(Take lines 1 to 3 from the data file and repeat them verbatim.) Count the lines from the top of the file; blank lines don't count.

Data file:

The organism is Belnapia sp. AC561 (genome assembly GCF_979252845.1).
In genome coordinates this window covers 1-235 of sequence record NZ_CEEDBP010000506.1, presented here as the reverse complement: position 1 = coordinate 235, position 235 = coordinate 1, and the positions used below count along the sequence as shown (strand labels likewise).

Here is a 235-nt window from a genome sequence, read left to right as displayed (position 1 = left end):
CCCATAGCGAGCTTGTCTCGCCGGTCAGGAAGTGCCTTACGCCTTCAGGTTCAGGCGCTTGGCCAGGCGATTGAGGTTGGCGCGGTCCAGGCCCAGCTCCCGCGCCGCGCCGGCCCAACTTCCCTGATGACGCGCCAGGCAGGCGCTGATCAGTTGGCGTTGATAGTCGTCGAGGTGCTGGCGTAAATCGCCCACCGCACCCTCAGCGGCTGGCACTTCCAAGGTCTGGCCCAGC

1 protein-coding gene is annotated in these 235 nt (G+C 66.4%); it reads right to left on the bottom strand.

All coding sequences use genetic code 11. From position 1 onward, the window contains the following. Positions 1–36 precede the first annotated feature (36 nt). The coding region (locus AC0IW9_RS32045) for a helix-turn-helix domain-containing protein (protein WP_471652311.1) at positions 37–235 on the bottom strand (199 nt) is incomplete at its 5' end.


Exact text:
The organism is Belnapia sp. AC561 (genome assembly GCF_979252845.1).
In genome coordinates this window covers 1-235 of sequence record NZ_CEEDBP010000506.1, presented here as the reverse complement: position 1 = coordinate 235, position 235 = coordinate 1, and the positions used below count along the sequence as shown (strand labels likewise).

Here is a 235-nt window from a genome sequence, read left to right as displayed (position 1 = left end):